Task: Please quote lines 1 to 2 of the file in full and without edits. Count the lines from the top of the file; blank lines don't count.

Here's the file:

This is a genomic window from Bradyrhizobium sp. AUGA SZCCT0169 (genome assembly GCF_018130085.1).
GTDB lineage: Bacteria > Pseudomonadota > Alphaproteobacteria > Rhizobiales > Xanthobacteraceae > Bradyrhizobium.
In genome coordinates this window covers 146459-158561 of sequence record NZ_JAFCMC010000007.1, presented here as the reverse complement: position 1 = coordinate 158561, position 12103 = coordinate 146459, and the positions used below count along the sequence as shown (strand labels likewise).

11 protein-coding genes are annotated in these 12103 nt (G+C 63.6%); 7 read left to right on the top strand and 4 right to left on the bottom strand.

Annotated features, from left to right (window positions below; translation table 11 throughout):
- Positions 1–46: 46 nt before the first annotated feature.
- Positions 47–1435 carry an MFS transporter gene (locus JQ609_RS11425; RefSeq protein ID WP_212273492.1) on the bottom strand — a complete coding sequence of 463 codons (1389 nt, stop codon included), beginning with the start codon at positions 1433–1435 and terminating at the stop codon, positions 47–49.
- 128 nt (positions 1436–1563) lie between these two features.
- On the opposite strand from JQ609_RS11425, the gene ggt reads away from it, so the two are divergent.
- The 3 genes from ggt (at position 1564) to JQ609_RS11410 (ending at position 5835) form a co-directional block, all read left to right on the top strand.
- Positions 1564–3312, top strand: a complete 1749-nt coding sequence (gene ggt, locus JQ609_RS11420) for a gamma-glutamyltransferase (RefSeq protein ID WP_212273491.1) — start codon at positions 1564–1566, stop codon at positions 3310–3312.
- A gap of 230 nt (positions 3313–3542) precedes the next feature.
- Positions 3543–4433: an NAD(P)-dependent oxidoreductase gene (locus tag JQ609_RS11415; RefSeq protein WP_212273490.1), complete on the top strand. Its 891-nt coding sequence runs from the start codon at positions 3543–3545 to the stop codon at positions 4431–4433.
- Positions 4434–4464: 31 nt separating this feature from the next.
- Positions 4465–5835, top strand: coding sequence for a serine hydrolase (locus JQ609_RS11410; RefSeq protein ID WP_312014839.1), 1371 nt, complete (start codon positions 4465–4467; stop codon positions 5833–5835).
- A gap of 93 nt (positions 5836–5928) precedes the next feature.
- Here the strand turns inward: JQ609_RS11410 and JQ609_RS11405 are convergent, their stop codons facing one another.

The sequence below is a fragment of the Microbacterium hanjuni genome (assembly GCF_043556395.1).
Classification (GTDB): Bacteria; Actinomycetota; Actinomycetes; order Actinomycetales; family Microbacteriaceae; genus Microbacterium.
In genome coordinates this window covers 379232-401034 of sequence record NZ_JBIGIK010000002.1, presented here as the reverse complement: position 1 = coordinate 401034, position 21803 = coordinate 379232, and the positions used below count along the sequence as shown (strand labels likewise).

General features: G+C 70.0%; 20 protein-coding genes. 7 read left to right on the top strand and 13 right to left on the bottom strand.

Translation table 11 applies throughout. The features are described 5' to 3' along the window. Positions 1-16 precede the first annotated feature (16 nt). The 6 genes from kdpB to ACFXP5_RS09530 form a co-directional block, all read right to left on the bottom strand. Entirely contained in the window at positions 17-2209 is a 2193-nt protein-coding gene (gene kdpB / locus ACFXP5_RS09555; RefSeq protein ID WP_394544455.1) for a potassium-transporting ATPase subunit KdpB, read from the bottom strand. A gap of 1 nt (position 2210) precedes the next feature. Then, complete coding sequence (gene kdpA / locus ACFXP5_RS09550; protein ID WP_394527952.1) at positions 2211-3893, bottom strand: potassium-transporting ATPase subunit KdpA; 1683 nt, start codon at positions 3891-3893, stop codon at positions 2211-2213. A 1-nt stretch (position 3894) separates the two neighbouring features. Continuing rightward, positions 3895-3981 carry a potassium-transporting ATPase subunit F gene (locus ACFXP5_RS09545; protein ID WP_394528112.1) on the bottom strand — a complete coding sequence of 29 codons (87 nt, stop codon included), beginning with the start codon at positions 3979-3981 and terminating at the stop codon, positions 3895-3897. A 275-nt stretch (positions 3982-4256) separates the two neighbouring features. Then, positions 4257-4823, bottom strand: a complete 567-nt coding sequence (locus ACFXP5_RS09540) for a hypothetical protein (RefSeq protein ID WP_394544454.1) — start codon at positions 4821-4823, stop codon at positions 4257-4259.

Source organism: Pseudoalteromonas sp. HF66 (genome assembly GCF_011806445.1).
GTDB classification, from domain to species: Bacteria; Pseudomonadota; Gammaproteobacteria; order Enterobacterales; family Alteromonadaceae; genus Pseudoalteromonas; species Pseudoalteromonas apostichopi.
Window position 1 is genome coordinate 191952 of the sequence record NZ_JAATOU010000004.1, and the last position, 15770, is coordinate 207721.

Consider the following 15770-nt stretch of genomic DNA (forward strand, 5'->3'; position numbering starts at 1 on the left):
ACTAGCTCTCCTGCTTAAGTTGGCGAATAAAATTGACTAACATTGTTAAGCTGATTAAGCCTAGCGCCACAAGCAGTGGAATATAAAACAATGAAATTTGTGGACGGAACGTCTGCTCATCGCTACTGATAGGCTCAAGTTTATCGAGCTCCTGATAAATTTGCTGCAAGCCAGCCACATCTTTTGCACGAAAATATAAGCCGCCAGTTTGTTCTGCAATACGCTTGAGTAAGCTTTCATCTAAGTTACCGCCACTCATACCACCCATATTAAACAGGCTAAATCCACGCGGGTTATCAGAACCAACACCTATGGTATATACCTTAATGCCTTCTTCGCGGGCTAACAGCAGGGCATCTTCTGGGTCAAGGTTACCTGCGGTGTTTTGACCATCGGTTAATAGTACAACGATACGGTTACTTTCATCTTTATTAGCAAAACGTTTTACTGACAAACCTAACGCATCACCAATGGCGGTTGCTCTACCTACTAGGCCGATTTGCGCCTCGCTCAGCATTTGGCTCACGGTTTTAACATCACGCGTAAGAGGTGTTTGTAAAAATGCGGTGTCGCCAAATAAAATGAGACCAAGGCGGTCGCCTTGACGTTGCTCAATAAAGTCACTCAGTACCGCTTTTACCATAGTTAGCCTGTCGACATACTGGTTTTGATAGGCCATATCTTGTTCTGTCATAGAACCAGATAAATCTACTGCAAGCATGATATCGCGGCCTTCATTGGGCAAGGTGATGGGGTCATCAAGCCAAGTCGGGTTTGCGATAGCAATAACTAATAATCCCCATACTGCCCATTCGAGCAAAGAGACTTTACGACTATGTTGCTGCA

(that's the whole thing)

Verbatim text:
This is a genomic window from Bradyrhizobium sp. AUGA SZCCT0169 (genome assembly GCF_018130085.1).
GTDB lineage: Bacteria > Pseudomonadota > Alphaproteobacteria > Rhizobiales > Xanthobacteraceae > Bradyrhizobium.